It is not a new phenomenon, but it has occurred more frequently and abruptly in recent years. A First Street Foundation study reports that floods could shut down a quarter of all critical facilities in the U.S., and things could worsen due to climate change. Temperature increases lead to an increase in evaporation from lakes, oceans, soil, and vegetation, causing heavier rainfall. Furthermore, rising sea levels are causing more flooding in low-lying coastal areas. Facilities, especially those in urban areas, should understand the potential threat of flooding and have an emergency plan in place if water starts closing in. Flooding can damage buildings from the ground up, increase electrocution risks, and impact transportation to and from facilities.
Cold and sub-freeze temperatures can create operational difficulties and safety concerns for facilities. Pipes and machinery can freeze, operations may halt, and assets may sustain long-term damage. During heavy snowfall, people can become trapped indoors, roofs may cave in, roads may be blocked, and transport options may be limited. Facility and emergency management personnel should identify any temperature-sensitive equipment, technology, or machinery that may malfunction or become dangerous to use below a specific temperature. Furthermore, structural weaknesses in buildings that may be impacted by heavy snow should also be identified.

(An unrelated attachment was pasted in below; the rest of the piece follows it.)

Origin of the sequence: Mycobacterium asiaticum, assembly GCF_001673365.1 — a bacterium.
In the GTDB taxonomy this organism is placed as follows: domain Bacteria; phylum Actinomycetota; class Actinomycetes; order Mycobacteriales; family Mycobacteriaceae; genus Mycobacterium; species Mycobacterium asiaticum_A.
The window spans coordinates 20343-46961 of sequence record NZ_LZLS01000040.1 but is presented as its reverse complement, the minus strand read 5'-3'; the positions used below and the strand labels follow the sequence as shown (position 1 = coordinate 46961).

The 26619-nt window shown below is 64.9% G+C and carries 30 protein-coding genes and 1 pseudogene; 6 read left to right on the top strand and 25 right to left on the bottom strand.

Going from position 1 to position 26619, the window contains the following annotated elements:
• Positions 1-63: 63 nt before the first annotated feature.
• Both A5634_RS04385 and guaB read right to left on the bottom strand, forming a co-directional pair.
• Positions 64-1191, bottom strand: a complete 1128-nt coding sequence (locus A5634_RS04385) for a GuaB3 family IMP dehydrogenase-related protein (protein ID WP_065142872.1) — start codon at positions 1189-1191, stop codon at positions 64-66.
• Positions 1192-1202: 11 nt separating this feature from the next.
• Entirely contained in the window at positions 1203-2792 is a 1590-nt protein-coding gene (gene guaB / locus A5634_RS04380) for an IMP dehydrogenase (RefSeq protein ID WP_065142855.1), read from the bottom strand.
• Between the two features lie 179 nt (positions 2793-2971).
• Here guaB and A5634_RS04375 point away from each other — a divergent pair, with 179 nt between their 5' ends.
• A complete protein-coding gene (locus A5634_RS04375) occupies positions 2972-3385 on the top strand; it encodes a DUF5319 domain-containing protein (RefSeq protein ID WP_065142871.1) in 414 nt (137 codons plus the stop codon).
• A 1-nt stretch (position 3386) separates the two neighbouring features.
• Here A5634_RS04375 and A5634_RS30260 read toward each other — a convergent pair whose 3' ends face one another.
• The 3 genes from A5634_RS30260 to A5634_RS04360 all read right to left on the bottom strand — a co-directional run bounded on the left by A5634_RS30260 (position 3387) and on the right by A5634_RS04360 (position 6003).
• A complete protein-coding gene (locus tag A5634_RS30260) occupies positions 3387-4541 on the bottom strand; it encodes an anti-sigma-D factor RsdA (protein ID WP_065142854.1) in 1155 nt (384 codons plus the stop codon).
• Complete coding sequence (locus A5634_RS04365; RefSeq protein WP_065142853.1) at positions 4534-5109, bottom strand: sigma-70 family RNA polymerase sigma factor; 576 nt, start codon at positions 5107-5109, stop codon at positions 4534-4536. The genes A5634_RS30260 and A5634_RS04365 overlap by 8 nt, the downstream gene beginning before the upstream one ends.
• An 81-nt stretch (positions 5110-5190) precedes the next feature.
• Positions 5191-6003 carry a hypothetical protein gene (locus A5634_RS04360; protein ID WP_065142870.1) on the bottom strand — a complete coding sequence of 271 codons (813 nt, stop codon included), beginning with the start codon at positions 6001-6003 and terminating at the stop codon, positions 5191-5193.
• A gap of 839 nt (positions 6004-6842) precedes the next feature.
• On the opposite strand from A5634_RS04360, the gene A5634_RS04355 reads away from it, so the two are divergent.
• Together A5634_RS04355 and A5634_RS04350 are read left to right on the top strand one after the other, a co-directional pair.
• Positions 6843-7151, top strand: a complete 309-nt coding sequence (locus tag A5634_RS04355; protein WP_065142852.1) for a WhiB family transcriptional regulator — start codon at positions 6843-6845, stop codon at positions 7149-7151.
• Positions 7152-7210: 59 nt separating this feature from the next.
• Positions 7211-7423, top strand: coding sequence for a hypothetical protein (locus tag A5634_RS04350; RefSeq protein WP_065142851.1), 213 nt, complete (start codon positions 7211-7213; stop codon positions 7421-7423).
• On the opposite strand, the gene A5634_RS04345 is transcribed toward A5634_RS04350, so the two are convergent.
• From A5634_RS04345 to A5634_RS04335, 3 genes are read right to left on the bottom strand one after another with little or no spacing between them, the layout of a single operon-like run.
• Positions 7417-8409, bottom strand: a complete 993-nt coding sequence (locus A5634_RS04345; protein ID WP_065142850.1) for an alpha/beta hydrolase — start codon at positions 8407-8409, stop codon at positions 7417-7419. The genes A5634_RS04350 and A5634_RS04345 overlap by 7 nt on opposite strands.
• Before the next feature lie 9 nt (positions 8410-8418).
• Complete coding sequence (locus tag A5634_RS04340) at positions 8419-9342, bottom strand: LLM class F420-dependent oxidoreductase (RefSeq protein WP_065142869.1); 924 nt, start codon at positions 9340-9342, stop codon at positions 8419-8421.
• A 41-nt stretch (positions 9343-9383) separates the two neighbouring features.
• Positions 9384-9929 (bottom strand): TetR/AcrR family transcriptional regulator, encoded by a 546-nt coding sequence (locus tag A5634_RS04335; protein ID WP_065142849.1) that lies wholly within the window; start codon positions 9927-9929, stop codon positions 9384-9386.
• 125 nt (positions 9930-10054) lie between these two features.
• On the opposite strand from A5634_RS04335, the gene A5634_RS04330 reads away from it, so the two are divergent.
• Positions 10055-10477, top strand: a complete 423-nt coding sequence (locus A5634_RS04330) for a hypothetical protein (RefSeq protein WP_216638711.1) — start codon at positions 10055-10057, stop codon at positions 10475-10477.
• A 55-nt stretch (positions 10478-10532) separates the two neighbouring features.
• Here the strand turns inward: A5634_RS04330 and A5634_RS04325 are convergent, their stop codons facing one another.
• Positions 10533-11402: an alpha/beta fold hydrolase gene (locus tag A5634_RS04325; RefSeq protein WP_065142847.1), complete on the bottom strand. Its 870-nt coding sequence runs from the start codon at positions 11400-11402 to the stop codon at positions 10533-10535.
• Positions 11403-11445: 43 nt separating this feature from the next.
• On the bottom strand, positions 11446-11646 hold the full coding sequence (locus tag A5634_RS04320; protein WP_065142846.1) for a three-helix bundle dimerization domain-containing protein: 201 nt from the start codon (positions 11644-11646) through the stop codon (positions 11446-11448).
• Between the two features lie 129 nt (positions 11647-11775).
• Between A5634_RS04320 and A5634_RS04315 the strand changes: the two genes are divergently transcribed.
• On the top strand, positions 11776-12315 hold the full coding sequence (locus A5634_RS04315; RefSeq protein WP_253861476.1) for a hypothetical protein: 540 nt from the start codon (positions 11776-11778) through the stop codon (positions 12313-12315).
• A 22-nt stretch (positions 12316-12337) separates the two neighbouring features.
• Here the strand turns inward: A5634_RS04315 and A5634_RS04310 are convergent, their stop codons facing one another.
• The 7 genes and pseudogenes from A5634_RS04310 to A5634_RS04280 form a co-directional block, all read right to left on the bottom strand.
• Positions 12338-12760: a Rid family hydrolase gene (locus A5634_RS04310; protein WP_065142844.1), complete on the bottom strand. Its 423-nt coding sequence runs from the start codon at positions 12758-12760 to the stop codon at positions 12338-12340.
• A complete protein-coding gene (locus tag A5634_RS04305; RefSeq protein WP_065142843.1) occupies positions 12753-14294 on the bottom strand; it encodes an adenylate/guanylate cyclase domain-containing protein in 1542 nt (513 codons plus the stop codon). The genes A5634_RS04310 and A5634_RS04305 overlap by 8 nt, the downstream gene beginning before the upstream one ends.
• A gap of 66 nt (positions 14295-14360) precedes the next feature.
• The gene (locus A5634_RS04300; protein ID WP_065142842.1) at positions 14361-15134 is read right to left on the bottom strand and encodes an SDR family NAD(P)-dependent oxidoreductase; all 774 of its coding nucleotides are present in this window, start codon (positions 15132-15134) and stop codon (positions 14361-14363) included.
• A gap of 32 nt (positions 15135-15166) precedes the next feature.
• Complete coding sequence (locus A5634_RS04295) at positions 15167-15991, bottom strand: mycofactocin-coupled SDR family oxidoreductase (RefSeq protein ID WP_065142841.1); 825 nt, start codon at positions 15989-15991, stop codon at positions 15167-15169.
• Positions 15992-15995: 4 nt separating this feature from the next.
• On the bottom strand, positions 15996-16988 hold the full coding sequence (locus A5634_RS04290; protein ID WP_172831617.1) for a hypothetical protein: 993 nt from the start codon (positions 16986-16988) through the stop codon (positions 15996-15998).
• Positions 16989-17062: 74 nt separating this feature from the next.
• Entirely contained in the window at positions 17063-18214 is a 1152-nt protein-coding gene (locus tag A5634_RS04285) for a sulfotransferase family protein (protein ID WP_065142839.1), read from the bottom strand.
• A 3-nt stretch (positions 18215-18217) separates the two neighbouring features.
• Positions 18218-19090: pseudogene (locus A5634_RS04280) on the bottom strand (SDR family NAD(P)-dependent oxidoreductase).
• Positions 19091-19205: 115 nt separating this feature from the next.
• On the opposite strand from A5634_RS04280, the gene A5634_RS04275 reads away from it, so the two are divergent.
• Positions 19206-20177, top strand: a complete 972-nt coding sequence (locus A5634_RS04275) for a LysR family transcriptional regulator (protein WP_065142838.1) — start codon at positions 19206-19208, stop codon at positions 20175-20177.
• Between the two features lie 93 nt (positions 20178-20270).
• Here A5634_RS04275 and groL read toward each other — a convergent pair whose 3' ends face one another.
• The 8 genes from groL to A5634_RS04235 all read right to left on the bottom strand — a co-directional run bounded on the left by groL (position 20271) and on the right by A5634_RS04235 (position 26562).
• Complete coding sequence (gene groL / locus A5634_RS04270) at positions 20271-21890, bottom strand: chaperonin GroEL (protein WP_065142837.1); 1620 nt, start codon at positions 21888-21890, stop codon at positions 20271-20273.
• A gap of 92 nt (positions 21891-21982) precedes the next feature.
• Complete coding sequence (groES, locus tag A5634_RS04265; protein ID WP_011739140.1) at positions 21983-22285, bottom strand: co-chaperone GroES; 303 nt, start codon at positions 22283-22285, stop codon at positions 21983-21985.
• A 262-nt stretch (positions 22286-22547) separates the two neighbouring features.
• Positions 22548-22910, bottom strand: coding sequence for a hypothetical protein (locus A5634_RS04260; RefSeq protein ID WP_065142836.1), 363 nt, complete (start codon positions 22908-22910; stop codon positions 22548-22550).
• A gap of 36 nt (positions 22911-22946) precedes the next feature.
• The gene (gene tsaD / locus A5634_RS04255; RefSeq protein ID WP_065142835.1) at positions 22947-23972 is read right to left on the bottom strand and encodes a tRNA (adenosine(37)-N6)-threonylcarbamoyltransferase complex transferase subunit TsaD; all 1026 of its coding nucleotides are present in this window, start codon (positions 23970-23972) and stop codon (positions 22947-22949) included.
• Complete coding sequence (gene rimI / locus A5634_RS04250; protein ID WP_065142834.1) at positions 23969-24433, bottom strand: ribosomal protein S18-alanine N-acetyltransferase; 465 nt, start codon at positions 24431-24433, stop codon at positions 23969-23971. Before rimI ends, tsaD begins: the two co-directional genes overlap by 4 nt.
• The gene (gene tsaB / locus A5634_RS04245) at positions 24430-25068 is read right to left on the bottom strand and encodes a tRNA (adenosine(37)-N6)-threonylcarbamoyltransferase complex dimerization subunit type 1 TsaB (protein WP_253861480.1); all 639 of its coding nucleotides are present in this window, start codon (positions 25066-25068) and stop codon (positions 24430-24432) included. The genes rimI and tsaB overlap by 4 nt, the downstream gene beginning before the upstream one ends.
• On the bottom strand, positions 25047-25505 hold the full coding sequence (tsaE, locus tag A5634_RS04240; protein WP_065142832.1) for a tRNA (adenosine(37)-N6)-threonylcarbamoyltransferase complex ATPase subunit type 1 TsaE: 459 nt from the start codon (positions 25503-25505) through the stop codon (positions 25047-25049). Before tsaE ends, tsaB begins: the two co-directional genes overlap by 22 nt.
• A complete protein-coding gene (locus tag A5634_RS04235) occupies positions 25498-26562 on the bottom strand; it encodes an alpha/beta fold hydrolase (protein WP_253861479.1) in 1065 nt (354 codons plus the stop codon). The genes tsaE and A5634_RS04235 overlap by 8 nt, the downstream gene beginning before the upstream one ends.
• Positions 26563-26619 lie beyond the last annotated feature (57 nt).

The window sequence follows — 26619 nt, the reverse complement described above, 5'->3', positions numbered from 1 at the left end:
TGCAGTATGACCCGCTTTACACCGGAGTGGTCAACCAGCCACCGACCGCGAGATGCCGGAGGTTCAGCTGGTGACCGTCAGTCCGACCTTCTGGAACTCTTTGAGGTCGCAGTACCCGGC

Warm temperatures can overheat and cause long-term damage to machinery and increase wildfire risks, threatening your facility and impacting air quality in the area. Machinery may also become unsafe to use in high temperatures. Facility and safety managers should also consider that heat is the number one weather-related cause of death in the U.S. and a leading hazard worldwide – more dangerous than lightning, flooding, hurricanes, and tornadoes in an average year. Remember that the definition of extreme temperatures will vary depending on the facility's vulnerabilities.